40. Merilä J, Crnokrak P (2001) Comparison of genetic differentiation at marker loci and quantitative traits. J Evol Biol 14:892–903. doi: 10.1046/j.1420-9101.2001.00348 CrossRefGoogle Scholar
  41. Mueller UG, Wolfenbarger LL (1999) AFLP genotyping and fingerprinting. Trends Ecol Evol 14:389–394PubMedCrossRefGoogle Scholar
  42. Naghavi MR, Mardi M, Pirseyedi SM, Kazemi M, Potki P, Ghaffari MR (2007) Comparison of genetic variation among accessions of Aegilops tauschii using AFLP and SSR markers. Genet Resour Crop Evol 54:237–240. doi: 10.1007/s10722-006-9143-z CrossRefGoogle Scholar
  43. Osborne BA, Bergman B (2009) Why does Gunnera do it and other angiosperms don’t? An evolutionary perspective of the Gunnera-Nostoc symbiosis. Microbiol Monogr 8:207–224. doi: 10.1007/978-3-540-75460-2 CrossRefGoogle Scholar
  44. Osborne BA, Sprent JI (2002) Ecology of the Nostoc-Gunnera symbiosis. In: Rai AN, Bergman B, Rassmussen U (eds) Cyanobacteria in Symbiosis. Kluwer Academic Publishers, Dordrecht, pp 233–252Google Scholar
  45. Osborne BA, Doris F, Cullen A, McDonald R, Campbell G, Steer M (1991) Gunnera tinctoria: an unusual nitrogen-fixing plant invader. Bioscience 41:224–235CrossRefGoogle Scholar
  46. Parisod C, Trippi C, Galland N (2005) Genetic variability and founder effect in the pitcher plant Sarracenia purpurea (Sarraceniaceae) in populations introduced into Switzerland: from inbreeding to invasion. Ann Bot 95:277–286. doi: 10.1093/aob/mci023 PubMedGoogle Scholar
  47. Peakall R, Smouse PE (2006) GENALEX 6: genetic analysis in Excel. Population genetic software for teaching and research. Mol Ecol Notes 6:288–295. doi: 10.1111/j.1471-8286.2005.01155.x CrossRefGoogle Scholar
  48. Pich U, Schubert I (1993) Midiprep method for isolation of DNA from plants with a high content of polyphenolics. Nucleic Acids Res 21:3328–3330PubMedCrossRefGoogle Scholar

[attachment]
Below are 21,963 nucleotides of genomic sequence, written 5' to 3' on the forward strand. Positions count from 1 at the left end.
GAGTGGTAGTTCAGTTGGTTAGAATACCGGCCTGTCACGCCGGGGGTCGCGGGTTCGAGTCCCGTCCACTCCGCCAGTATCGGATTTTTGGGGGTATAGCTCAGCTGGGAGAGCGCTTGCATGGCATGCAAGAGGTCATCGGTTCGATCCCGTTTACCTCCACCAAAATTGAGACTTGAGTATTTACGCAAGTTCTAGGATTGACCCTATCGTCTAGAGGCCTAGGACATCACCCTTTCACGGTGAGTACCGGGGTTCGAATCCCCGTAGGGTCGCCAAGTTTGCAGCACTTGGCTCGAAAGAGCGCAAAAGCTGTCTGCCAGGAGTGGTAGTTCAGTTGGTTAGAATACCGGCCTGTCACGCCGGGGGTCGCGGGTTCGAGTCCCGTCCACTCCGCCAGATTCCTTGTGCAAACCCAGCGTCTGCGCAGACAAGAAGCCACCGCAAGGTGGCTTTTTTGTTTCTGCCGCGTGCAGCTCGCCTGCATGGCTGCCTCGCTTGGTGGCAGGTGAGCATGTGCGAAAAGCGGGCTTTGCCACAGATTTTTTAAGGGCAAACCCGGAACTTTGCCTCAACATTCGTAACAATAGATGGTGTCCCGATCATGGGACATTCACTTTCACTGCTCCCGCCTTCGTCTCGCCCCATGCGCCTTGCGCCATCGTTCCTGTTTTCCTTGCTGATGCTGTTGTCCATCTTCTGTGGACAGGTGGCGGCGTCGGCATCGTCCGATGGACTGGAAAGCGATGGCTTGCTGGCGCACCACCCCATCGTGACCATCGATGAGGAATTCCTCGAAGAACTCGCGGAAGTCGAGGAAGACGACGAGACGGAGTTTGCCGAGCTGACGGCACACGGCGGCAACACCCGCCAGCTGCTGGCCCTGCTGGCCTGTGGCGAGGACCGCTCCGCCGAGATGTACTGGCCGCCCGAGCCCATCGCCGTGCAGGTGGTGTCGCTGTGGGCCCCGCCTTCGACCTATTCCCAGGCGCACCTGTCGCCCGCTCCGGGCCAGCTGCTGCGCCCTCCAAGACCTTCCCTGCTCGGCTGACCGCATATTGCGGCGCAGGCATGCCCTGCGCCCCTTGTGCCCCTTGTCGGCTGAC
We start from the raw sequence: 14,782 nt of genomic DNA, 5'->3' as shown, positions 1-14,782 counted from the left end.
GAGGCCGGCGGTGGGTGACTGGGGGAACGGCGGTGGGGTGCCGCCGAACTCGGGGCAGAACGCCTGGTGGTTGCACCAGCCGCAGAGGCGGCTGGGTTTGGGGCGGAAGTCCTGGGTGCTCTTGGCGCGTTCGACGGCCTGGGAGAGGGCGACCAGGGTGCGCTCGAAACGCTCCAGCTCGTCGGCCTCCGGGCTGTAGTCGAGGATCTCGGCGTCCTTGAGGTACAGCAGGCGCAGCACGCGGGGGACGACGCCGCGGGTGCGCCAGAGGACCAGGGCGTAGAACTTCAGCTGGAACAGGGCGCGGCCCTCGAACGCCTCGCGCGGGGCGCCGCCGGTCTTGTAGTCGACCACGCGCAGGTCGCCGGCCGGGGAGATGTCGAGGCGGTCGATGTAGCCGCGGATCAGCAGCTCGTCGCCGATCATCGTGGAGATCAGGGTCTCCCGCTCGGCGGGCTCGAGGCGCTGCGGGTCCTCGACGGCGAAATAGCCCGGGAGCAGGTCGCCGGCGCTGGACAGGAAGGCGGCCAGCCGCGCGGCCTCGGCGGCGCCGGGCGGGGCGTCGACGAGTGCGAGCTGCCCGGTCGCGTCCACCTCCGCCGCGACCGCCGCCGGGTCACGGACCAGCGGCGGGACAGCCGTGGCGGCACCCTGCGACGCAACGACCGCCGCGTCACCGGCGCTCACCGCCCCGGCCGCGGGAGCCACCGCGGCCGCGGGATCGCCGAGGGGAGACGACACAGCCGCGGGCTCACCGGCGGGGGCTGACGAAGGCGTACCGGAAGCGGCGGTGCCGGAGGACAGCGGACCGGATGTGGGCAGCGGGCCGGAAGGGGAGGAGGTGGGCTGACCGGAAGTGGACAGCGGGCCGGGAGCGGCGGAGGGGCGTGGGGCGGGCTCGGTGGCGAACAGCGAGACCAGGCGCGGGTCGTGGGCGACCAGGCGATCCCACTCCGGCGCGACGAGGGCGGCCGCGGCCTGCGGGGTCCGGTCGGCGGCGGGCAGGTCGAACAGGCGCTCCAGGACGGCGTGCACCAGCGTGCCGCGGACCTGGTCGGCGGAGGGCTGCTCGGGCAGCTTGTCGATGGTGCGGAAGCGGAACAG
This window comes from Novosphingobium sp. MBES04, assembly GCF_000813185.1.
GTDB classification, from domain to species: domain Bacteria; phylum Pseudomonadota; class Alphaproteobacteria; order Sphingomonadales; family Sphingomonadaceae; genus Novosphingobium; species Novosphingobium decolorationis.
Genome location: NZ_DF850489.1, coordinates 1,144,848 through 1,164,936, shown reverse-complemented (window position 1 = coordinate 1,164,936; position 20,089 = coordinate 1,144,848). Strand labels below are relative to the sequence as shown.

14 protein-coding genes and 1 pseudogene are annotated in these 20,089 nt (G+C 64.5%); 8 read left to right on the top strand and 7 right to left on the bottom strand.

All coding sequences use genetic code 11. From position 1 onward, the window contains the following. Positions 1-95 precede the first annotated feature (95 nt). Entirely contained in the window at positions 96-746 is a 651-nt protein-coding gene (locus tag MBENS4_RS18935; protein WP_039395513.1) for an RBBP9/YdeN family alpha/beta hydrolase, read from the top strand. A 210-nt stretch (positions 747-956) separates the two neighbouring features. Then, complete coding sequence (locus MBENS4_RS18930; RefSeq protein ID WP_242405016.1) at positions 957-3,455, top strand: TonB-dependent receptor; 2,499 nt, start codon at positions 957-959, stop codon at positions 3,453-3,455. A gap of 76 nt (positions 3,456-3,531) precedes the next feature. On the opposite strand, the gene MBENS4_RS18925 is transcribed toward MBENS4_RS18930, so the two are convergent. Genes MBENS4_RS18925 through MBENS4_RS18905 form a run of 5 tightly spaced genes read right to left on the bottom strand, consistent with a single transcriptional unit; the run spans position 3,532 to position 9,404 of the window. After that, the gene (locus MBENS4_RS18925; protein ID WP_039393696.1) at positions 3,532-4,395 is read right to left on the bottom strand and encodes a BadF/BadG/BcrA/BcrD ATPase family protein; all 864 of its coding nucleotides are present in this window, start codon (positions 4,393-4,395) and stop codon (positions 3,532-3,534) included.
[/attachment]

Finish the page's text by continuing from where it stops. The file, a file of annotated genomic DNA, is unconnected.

49. Prentis PJ, Wilson JRU, Dormontt EE, Richardson DM, Lowe AJ (2008) Adaptive evolution in invasive species. Trends Plant Sci 13:288–294. doi: 10.1016/j.tplants.2008.03.004 PubMedCrossRefGoogle Scholar
  50. Preston CD, Pearman DA, Dines TD (eds) (2002) New atlas of the British and Irish flora: an atlas of the vascular plants of Britain, Ireland, the Isle of man and the Channel Islands. University Press, OxfordGoogle Scholar
  51. Rajagopal S, Pollux BJA, Peters JL, Cremers G, Moon-van der Staay SY, van Alen T, Eygensteyn J, van Hoek A, Palau A, de Vaate A, van der Velde G (2009) Origin of Spanish invasion by the zebra mussel, Dreissena polymorpha (Pallas, 1771) revealed by amplified fragment length polymorphism (AFLP) fingerprinting. Biol Inv 11:2147–2159. doi: 10.1007/s10530-009-9495-3 CrossRefGoogle Scholar
  52. Reed DH, Frankham R (2003) Correlation between fitness and genetic diversity. Conserv Biol 17:230–237CrossRefGoogle Scholar
  53. Schlaepfer DR, Glättli M, Fischer M, van Kleunen M (2009) A multi-species experiment in their native range indicates pre-adaptation of invasive alien plant species. New Phytol 185:1087–1099. doi: 10.1111/j.1469-8137.2009.03114.x PubMedCrossRefGoogle Scholar
  54. Shannon CE, Weaver W (1949) The mathematical theory of communication. University of Illinois Press, Urbana, ILGoogle Scholar
  55. Switzer RC, Merril CR, Shifrin S (1979) A highly sensitive silver stain for detecting proteins and peptides in poly- acrylamide gels. Anal Biochem 98:231–237PubMedCrossRefGoogle Scholar
  56. Van Buskirk J, Willi Y (2006) The change in quantitative genetic variation with inbreeding. Evolution 60:2428–2434PubMedCrossRefGoogle Scholar
  57. Vekemans X, Beauwens T, Lemaire M, Roldan-Ruiz I (2002) Data from amplified fragment length polymorphism (AFLP) markers show indication of size homoplasy and of a relationship between degree of homoplasy and fragment size. Mol Ecol 11:139–151PubMedCrossRefGoogle Scholar
  58. Vos P, Hogers R, Bleeker M, Reijans M, van de Lee T, Hornes M, Frijters A, Pot J, Peleman J, Kuiper M (1995) AFLP: a new technique for DNA fingerprinting. Nucleic Acids Res 23:4407–4414PubMedCrossRefGoogle Scholar
  59. Ward S (2006) Genetic analysis of invasive plant populations at different spatial scales. Biol Inv 8:541–552. doi: 10.1007/s10530-005-6443-8 CrossRefGoogle Scholar
  60. Wen-Kun H, Jian-Ying G, Fang-Hao W, Bi-Da G, Bing-Yan X (2007) AFLP analyses on genetic diversity and structure of Eupatorium adenophorum populations in China. J Agric Biotechnol 15:992–1000Google Scholar
  61. Williams PA, Ogle CC, Timmins SM, Cock GDL, Clarkson J (2005) Chilean rhubarb (Gunnera tinctoria): biology, ecology and conservation impacts in New Zealand. Department of Conservation, WellingtonGoogle Scholar

Copyright information

© Springer Science+Business Media B.V. 2010

Authors and Affiliations

  1. 1.School of Biology and Environmental ScienceUniversity College DublinBelfield, Dublin 4Ireland

Personalised recommendations